A Deal with the Elf King

Page 51

“Before we sat to eat, I sent out riders. I was worried. They met with mother in her coach just outside of Westwatch. But Harrow wasn’t with her. She said he’d wanted to stop in Carron before coming here and she couldn’t say no—of course not, not to her darling Harrow. So she let him go. His horse and guard were found gutted just outside of Carron. There’s no sign of Harrow.”

“Carron, why was he—”

“Aria,” I stop Eldas. “He went to see Aria perform. She mentioned to me that she was performing in Carron with the Troupe of Masks as the start of performances leading up to the Coronation.” I look between the two men. “How far is Carron?”

“It’s up the wall, an hour from Westwatch,” Drestin answers.

“Let’s go.”

“You should stay here,” Eldas says firmly.

“I’m coming,” I insist with such force that I can almost hear it echoing in their thick skulls. “You two will need me.”

Drestin glances between Eldas and me, eyebrows arched with a somewhat surprised look. Rinni might be familiar with Eldas’s and my comfortable rapport. But it seems Drestin is not yet. “Your Majesty—”

I ignore his surprise and wave off his objection. “Is there a gate to the fae lands in Carron?”

“No,” Eldas answers.

“No way to cross the wall?” I press.

“No,” Eldas repeats.

“Well…” his brother starts, earning an arched brow from Eldas. “There were reports of places where the wall has been weakened. Farmers talking, spreading rumors of fae getting through. But I’ve yet to confirm…”

My mind is moving as fast as my frantic hands. While the men speak, I finish off the potion I was making and jar it, placing it in a leather satchel I steal off of a peg by the doors out to the gardens. I leave them for a moment to search the gardens for anything fresh I might need for magic or emergency healing.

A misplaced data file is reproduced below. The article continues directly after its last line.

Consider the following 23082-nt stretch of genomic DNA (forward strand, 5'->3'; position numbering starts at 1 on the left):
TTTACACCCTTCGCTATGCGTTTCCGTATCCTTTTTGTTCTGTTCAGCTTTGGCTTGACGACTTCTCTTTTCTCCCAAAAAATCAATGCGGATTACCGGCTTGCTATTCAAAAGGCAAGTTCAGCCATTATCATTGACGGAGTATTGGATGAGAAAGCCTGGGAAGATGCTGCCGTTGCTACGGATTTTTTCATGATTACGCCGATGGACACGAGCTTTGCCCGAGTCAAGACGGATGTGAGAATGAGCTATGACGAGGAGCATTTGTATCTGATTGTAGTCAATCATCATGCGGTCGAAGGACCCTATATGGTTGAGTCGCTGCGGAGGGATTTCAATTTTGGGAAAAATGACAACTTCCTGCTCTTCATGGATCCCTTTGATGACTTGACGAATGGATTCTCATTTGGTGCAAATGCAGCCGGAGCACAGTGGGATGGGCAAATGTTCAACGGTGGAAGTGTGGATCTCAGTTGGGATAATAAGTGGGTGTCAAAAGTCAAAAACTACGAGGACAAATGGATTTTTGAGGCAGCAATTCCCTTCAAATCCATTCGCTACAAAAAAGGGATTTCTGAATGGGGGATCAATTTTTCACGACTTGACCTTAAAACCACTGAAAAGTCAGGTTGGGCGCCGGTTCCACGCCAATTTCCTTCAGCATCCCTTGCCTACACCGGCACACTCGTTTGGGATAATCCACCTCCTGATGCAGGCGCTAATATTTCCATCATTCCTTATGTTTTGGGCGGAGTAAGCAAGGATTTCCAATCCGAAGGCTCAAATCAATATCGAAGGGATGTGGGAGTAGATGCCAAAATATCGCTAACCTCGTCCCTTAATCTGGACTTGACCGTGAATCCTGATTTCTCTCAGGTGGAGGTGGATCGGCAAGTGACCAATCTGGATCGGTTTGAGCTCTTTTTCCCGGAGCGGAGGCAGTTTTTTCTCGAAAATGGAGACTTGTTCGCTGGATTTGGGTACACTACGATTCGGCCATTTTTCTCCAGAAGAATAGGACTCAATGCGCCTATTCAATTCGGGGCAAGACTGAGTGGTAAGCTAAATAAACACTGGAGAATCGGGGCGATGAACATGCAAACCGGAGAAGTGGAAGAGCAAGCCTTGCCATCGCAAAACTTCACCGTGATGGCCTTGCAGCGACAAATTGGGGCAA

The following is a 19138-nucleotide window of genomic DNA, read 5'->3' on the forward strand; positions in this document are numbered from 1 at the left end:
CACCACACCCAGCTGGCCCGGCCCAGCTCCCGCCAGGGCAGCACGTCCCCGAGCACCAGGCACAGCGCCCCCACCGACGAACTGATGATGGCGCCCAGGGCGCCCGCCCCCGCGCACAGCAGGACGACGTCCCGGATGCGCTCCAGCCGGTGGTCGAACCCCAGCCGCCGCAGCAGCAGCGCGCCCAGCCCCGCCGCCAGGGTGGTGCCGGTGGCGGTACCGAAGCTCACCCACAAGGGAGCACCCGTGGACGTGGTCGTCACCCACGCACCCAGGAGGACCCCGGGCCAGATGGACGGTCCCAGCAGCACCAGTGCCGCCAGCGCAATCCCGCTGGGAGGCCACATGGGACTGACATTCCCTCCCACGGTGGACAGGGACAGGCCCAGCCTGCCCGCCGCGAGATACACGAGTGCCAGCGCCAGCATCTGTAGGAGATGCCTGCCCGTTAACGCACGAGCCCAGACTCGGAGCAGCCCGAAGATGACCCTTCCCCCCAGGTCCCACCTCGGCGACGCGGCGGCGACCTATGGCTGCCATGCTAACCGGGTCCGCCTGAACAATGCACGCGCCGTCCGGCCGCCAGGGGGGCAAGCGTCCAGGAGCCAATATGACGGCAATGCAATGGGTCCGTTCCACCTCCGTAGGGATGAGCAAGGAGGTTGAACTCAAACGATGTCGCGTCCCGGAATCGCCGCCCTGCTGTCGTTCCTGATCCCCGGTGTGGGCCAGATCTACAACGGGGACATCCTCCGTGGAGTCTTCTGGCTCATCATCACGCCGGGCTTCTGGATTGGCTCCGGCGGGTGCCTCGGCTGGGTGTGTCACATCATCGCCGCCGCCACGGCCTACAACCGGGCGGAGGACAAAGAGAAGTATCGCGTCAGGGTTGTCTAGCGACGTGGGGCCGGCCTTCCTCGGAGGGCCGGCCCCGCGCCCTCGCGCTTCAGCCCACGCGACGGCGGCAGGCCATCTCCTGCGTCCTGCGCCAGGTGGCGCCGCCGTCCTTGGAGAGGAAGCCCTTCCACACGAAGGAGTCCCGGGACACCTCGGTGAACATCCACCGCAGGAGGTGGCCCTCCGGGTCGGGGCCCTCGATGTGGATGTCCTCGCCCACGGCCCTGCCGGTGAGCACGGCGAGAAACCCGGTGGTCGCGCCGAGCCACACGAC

Unfortunately, I can’t find any heartroot. It seems Willow’s early mention of the plant being incredibly rare holds true.

“Luella, stay—” Eldas tries to say as I reenter the laboratory.

“I already told you both, I’m coming.” I stare both elves in their cerulean eyes, trying to communicate with my wide, planted stance alone that this isn’t a negotiation. “I have information you may need.”

“What could that possibly be?” Drestin asks.

“We’re wasting time, just trust me.” I look to Eldas. “Please.”

He gives a small nod and holds out his hand. “To Carron.”

My fingers close around Eldas’s. Together, we step into the dark mist that rises from underneath Eldas’s feet. We Fadewalk to a muddy road a short walk away from a town about the size of Capton. Drestin emerges from a plume of mist at our side. Dark swirls whorl in the air for just a moment before dissipating on the wind and leaving a man where they once were.

Carron is snug against the wall, just as Drestin said. Much like Westwatch, there’s a bridge that crosses this thinner span of river. If I were a fae looking to sneak something into the elves’ territory, this would certainly be the place I’d try and do it.

In the fields to the far right of town, tents have been erected. They glow from within, their colors shining like candy in the glittering darkness that follows in the night after rain. Flags made small by distance flutter in the nighttime breeze. We can hear cheers faintly across the fields.

“Go and investigate the Troupe of Masks,” Eldas commands his brother. “Look for any signs of foul play there.”

“And you?”

“I’m going to the scene of the crime.” Eldas doesn’t wait for Drestin to respond; we’re already moving through the Fade again.

We emerge a little bit down the road at a scene of butchery. One horse has been flayed open, its entrails spilled out. Its rider—a guard whose face I don’t recognize, but wears the city armor of Quinnar—has been ripped nearly in half.

“Wolves?” I ask, noting the claw marks.

“This is no wolf,” Eldas says darkly. “Those are fae claws.”

I shudder and think back to the antlered creature in the alleyway. So fae can have wings, and horns, and claws. They’re the creatures that haunted my nightmares, not elves.

Eldas crouches down, looking for any hints as to who might have done this or what happened to Harrow. I keep staring at the dead elf: eyes wide, blood pooled in the mud. I pull my gaze away and sweep it across the plains that surround the road. In my mind, I try and recreate the scene that transpired.

There is no place to hide, which means Harrow and his guard would’ve had to see their attackers coming. Fae glamour? I look down at the road. No.

“Eldas, something isn’t right here.”

“Yes,” he growls. “My brother might be dead!” Eldas rises with his voice. “Something is very wrong. We need to search the area. They can’t have made it far.”